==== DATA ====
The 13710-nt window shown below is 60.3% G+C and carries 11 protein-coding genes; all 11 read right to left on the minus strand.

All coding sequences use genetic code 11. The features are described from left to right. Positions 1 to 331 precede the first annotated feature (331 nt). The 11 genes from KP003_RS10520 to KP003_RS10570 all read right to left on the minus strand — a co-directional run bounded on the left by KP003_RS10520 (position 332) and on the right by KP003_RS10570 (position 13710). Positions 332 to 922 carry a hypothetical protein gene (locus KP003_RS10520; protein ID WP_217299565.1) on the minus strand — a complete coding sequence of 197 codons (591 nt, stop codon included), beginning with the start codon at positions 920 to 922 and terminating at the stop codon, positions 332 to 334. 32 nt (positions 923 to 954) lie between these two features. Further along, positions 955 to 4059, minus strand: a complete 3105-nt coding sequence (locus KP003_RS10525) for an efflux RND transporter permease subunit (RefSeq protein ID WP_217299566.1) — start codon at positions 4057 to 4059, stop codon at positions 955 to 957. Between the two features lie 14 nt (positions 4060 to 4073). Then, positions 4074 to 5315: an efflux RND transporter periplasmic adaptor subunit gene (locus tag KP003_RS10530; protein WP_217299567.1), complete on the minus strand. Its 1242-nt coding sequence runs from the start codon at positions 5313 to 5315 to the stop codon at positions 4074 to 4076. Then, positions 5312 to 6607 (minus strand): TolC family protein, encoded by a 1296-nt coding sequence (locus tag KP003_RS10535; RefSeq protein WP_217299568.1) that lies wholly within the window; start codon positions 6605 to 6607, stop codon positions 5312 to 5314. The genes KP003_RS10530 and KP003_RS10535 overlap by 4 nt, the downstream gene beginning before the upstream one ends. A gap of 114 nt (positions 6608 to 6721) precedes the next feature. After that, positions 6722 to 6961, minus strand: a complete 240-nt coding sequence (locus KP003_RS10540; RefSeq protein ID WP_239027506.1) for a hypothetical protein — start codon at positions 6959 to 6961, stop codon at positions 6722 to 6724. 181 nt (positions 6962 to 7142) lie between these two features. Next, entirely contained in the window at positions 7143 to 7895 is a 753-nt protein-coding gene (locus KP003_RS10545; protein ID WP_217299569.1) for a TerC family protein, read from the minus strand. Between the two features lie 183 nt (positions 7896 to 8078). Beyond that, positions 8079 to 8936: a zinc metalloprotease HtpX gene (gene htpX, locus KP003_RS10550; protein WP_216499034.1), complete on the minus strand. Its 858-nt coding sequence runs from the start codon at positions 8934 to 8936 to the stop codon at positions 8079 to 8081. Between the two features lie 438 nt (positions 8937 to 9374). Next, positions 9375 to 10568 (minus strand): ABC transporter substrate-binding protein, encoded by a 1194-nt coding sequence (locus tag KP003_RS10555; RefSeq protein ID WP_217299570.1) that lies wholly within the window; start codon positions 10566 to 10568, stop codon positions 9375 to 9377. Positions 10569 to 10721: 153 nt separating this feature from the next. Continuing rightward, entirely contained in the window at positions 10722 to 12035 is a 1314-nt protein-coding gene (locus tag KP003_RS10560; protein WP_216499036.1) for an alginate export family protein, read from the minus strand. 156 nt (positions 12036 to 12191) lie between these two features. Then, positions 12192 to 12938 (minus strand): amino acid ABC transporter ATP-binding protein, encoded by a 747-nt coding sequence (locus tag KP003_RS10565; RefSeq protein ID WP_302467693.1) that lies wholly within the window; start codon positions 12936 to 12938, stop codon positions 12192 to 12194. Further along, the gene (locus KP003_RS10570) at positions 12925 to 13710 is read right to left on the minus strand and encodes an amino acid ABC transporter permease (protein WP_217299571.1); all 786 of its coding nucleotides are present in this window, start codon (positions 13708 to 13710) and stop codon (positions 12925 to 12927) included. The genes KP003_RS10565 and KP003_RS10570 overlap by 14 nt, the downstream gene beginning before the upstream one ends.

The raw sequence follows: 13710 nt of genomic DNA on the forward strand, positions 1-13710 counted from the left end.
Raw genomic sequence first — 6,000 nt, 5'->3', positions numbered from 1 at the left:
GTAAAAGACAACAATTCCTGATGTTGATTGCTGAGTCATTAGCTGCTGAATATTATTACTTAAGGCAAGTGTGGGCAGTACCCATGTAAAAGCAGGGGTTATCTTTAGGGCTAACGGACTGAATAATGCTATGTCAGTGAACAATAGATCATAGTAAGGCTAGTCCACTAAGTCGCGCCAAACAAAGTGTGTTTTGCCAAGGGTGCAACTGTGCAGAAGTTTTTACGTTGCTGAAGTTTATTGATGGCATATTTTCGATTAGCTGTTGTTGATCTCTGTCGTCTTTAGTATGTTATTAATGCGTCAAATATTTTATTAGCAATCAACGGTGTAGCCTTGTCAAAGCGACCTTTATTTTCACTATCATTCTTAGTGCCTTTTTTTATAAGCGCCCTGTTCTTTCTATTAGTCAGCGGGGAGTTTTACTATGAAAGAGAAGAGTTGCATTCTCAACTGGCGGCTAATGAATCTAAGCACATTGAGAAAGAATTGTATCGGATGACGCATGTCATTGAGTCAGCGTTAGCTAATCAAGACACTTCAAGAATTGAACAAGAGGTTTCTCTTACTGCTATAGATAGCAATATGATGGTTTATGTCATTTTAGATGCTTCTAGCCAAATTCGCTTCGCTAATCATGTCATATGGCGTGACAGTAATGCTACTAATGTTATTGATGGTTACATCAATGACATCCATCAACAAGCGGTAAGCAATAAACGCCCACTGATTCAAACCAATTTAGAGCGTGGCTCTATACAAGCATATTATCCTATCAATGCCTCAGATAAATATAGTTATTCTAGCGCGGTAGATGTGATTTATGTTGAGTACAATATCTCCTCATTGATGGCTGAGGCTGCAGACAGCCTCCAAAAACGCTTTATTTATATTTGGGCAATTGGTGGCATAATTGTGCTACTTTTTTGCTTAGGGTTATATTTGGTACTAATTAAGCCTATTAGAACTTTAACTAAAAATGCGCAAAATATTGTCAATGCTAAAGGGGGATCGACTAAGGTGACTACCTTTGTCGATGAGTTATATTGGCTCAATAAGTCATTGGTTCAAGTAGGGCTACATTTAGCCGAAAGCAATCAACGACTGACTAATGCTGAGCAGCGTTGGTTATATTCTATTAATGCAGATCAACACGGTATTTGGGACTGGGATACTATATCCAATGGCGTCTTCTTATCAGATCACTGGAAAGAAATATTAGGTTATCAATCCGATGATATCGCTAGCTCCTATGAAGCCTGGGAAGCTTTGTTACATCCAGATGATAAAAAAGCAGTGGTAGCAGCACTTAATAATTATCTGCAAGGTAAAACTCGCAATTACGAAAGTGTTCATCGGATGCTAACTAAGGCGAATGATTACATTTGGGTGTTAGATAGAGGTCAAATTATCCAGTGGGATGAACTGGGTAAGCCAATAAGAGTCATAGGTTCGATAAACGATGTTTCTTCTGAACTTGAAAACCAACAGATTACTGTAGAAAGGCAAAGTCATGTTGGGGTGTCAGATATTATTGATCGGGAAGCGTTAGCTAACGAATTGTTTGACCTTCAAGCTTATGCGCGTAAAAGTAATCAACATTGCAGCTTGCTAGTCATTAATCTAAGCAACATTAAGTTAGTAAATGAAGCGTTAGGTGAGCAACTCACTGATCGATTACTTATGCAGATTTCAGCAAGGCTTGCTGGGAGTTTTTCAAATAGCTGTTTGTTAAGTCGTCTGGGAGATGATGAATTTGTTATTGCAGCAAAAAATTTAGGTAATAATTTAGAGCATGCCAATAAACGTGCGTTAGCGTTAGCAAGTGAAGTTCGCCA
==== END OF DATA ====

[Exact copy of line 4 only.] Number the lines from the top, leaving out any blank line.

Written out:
Raw genomic sequence first — 6,000 nt, 5'->3', positions numbered from 1 at the left: